While oil has ushered in spectacular construction projects for glittering Middle Eastern cities, including the world's tallest building in Dubai and plans for branches of the Louvre and Guggenheim museums in Abu Dhabi, it's brought relatively meager changes to Venezuela, which holds the world's largest proven oil reserves.

Nearly 14 years after President Hugo Chavez took office, and despite the biggest oil bonanza in Venezuela's history, there's little outward sign of the nearly one trillion petrodollars that have flowed into the country.

Venezuela has undoubtedly changed during Chavez's tenure. The populist president has used the oil wealth to buttress his support through cash handouts, state-run grocery stores and a gamut of other social programs. With more money in the economy, incomes are higher and the number of people living in poverty has fallen.

Unemployment has dropped from more than 13 percent in 1999 to about 8 percent. The country has also achieved rapid improvement on the U.N. Human Development Index, which measures a range of indicators from living standards to life expectancy.
.........................................clip

http://www.huffingtonpost.com/2012/09/23/venezuela-oil-production_n_1907170.html


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Response to ErikJ (Reply #2)

Wed Jan 23, 2013, 09:59 PM

5. There is little outward signs? ? Oh right because poor people have been lifted up

and they didn't build 1000 Walmarts. I forgot the measure of progress is how many new mega stores and million dollar condos there are. And of course VZ isn't pumping out 100's of new millionaires a year. Wow stupid poor people, you're not progress.

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Response to MyNameGoesHere (Reply #5)

Wed Jan 23, 2013, 10:11 PM

9. Food shortages and a skyrocketing murder rate

are not the signs of a healthy country.

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Response to hack89 (Reply #9)

Thu Jan 24, 2013, 05:57 AM

14. Hmm neither is shooting kids in the face.

but yet we are considered a first world success story. Imagine that.

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Response to MyNameGoesHere (Reply #14)

Thu Jan 24, 2013, 06:26 AM

15. Their murder rate is orders of magnitude higher

kidnapping has become a national past time.

And the difference is we have cut our murder rate in half and are enjoying historically low level of violent crime. They are going the opposite direction.

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Response to hack89 (Reply #15)

Thu Jan 24, 2013, 06:39 PM

16. There are maybe 30 or more countries that have a higher murder per capita rate than the USA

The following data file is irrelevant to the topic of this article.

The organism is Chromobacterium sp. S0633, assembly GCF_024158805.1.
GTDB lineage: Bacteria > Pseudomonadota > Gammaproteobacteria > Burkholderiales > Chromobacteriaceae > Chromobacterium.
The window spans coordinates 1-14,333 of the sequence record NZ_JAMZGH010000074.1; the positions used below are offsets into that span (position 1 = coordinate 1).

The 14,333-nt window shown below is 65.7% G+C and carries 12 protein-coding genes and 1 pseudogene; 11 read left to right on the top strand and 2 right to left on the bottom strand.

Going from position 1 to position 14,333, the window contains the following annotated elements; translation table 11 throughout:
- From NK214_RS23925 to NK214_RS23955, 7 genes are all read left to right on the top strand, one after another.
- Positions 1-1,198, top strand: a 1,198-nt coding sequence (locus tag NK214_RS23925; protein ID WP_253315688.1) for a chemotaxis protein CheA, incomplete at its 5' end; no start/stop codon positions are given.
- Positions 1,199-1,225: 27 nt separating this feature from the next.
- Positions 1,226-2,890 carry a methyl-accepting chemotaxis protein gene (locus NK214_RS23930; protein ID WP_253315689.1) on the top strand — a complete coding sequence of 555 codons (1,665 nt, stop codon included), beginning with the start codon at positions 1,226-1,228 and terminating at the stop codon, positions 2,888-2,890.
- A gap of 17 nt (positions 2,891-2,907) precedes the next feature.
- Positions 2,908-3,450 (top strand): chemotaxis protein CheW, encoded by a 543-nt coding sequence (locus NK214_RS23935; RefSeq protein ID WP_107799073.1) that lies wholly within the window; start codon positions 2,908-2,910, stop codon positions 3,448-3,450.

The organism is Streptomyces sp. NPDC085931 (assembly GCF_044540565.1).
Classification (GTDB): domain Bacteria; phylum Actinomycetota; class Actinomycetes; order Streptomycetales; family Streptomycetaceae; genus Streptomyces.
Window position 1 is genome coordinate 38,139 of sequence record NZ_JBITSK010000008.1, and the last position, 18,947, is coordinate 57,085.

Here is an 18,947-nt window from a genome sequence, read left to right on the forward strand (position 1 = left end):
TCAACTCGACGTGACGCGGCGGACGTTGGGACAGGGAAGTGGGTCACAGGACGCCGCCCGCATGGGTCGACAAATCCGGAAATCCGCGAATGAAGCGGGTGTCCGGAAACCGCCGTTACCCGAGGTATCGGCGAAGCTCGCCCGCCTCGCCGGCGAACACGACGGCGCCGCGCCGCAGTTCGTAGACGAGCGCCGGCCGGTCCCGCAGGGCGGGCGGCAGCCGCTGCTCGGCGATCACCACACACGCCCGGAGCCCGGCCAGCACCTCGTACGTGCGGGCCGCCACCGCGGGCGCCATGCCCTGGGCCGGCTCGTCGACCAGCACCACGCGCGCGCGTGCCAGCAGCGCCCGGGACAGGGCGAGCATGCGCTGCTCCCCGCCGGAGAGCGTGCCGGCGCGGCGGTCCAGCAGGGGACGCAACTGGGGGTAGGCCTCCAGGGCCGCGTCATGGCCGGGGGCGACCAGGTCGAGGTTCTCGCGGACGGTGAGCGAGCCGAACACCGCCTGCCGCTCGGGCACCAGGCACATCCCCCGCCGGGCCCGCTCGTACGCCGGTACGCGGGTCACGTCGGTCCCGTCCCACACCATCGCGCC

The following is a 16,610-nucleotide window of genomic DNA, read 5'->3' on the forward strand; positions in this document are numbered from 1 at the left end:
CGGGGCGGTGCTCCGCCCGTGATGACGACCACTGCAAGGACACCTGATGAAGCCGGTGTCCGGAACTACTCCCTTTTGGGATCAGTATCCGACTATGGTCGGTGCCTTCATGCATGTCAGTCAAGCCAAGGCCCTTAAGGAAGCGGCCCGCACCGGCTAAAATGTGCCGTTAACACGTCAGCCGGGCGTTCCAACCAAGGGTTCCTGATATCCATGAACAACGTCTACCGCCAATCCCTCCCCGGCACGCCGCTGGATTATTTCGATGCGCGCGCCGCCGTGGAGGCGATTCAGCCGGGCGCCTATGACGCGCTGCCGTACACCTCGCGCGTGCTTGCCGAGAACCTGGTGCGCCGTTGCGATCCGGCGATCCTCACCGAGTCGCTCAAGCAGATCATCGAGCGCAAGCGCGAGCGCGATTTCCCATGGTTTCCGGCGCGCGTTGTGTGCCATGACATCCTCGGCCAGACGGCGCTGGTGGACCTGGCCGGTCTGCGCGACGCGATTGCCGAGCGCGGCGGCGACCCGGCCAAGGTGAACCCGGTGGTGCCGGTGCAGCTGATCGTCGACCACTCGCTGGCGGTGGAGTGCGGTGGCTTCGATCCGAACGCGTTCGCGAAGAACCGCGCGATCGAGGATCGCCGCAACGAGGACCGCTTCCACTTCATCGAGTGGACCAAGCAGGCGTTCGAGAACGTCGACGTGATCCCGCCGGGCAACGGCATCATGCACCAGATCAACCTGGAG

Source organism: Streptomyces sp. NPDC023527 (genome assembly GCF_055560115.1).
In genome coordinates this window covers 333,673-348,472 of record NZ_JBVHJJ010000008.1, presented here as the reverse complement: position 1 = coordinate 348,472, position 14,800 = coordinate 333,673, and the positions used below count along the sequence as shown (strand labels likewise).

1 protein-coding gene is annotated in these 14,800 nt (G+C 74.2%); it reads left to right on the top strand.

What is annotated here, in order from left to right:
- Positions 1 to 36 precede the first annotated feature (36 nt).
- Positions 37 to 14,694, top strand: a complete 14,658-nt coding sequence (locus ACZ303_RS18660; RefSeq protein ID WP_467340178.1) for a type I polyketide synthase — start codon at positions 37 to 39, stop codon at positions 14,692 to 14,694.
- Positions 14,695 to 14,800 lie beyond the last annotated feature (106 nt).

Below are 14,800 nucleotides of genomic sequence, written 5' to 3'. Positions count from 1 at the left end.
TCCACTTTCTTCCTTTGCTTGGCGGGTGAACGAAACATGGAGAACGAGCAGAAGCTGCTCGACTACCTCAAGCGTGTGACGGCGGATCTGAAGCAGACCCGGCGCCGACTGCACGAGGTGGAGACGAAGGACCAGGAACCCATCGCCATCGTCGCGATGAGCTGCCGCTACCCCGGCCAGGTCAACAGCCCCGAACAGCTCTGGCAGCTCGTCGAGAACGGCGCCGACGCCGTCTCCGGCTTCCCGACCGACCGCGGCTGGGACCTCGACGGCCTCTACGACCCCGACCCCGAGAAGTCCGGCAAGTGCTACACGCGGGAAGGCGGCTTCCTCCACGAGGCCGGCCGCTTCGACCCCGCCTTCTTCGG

Yet I do not see one propaganda article on those countries. Makes you wonder. Seems like some are buying into the propaganda.

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Response to MyNameGoesHere (Reply #16)

Thu Jan 24, 2013, 07:22 PM

17. What makes it propaganda? You disagree with it? nt

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Response to hack89 (Reply #17)

Fri Jan 25, 2013, 09:45 PM

27. Well I stated why I thought it was propaganda.

You missed the point, or you just refused to look at the facts and keep believing a one sided story. Hey that sounds like_________?.

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Response to MyNameGoesHere (Reply #27)

Fri Jan 25, 2013, 10:04 PM

29. By any standard Venezula is a sick society

skyrocketing crime, food shortages, shocking murder rate.

those are facts.

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Response to MyNameGoesHere (Reply #16)

Thu Jan 24, 2013, 07:56 PM

18. You reminded me of the dirty Honduran government we're supporting,

sending money, using for several US military installations. Honduras has the worst record, highest per capita in the world.

Do we EVER hear any of the right-wingers who crowd in to post at the Democratic Underground foaming at the mouth about Honduras, going on and on and on and on about it? Not a word, and it's been going on for years, now.

They also never saw fit to howl about the political enemies who have been boiled alive as a nightmarish new twist in torture, used to death, literally, by George W. Bush's little sadistic friend, Uzbekistan's Islam Karimov.

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Response to Judi Lynn (Reply #18)

Thu Jan 24, 2013, 08:09 PM

19. Nope, they never, ever post about Honduras.

And to me, that's a dead giveaway that many of them aren't just posters on a Democratic message board - they're not here because they want to discuss politics. They're here because they're being paid to direct or disrupt the conversation. Fucking scum of the earth, IMHO.

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Response to bitchkitty (Reply #19)

Thu Jan 24, 2013, 08:13 PM

20. No one could say it better. Perfectly accurate. n/t

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Response to bitchkitty (Reply #19)

Thu Jan 24, 2013, 08:15 PM

21. No one here adulates about the corrupt Honduran government.

Like they do, on a regular, consistent, head in the sand basis over Venezuela.

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Response to joshcryer (Reply #21)

Fri Jan 25, 2013, 09:51 PM

28. I actually talk to people from both sides of the economic spectrum in VZ